Patient Protection and Affordable Care Act
Leading up to the passage of the Patient Protection and Affordable Care Act in March 2010, federal liability reforms were contemplated as a means of garnering support for the legislation among congressional Republicans and medical professional organizations. Although no liability-reform provisions survived in the final bill, Congress made clear the need for more experimentation. The final legislation authorized $50 million for states and health care systems to test new approaches to the resolution of medical-injury disputes. This authorization supplemented the $23 million that the Agency for Healthcare Research and Quality (AHRQ) awarded in 2010 for projects to advance new approaches to medical-injury compensation and patient safety� (Kachalia and Mello, 2011, p. 1564).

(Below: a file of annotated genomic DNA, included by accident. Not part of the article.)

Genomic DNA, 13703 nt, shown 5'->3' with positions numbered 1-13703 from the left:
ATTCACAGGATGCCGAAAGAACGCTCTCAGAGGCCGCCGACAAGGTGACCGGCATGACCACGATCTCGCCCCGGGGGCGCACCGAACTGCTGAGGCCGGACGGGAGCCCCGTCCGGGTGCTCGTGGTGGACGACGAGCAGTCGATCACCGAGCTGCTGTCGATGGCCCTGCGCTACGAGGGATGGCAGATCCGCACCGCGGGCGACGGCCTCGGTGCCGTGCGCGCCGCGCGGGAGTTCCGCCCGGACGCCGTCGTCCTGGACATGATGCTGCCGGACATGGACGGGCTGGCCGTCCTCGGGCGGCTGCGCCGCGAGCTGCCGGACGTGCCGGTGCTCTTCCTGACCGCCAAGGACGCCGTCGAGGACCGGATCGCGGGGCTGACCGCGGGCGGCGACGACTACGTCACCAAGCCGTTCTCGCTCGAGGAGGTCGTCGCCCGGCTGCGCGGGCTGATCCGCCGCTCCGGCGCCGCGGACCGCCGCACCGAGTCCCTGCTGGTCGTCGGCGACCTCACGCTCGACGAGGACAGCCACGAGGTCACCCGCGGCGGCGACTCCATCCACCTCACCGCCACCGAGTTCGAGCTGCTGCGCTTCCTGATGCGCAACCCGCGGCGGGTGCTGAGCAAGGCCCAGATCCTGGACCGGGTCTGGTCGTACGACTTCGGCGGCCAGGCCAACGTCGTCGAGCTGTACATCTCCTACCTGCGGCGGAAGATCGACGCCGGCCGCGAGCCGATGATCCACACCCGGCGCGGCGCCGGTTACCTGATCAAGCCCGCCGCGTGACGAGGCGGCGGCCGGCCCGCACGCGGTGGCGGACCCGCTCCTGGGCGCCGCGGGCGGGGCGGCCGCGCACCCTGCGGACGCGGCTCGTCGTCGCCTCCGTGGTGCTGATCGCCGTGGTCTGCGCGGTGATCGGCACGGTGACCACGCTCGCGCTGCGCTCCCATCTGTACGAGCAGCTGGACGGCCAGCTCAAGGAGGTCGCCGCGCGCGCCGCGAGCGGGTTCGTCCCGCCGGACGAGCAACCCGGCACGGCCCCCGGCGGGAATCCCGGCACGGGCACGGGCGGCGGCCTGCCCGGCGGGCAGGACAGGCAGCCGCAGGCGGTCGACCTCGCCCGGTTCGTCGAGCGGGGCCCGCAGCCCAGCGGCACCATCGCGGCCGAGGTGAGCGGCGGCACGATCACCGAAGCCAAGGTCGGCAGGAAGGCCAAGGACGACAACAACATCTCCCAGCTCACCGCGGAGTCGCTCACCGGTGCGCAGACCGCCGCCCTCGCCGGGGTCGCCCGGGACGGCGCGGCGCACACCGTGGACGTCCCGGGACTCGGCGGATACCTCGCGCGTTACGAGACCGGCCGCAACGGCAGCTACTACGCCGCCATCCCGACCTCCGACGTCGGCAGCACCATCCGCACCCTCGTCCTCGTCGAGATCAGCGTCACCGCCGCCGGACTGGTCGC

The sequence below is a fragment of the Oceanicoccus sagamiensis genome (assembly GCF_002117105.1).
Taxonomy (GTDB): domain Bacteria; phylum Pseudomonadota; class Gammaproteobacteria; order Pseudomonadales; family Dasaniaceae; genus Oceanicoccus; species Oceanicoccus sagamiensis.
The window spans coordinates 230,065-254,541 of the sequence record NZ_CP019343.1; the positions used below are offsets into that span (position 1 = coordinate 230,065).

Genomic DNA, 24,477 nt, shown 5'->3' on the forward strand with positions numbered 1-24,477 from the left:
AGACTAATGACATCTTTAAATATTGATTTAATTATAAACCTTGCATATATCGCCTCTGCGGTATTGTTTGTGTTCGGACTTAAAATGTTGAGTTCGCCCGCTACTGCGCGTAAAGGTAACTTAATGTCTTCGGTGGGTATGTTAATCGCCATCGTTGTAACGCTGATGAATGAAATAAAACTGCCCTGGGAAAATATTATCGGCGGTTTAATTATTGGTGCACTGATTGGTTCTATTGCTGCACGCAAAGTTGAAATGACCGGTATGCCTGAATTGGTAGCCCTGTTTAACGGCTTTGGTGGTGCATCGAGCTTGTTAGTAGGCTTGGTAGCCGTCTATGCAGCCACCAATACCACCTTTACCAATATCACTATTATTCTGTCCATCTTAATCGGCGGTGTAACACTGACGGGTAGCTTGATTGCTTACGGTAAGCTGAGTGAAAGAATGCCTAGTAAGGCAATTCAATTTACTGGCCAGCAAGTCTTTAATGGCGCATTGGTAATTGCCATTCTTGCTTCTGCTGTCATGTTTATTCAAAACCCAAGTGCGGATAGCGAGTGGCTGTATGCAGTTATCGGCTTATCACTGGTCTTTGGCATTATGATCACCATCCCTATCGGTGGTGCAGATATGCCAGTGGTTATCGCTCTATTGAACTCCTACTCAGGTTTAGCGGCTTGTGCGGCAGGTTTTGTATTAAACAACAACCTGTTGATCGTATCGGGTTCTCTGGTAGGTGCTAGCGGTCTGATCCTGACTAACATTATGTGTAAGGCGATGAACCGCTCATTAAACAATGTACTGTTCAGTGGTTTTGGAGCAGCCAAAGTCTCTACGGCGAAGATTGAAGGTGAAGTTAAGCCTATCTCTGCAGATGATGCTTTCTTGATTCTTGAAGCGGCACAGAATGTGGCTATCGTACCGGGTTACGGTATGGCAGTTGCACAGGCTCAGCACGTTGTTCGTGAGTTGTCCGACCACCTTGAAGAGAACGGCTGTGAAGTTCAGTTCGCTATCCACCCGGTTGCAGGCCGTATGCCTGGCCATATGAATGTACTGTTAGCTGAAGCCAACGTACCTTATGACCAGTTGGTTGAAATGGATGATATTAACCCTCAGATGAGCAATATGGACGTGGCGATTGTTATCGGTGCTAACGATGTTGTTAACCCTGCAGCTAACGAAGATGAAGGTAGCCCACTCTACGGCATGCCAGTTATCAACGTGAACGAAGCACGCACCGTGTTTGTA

Which of the medical liability reform approaches described in Tables 2 and 3 of Kachalia and Mello (2011) do you favor? Why?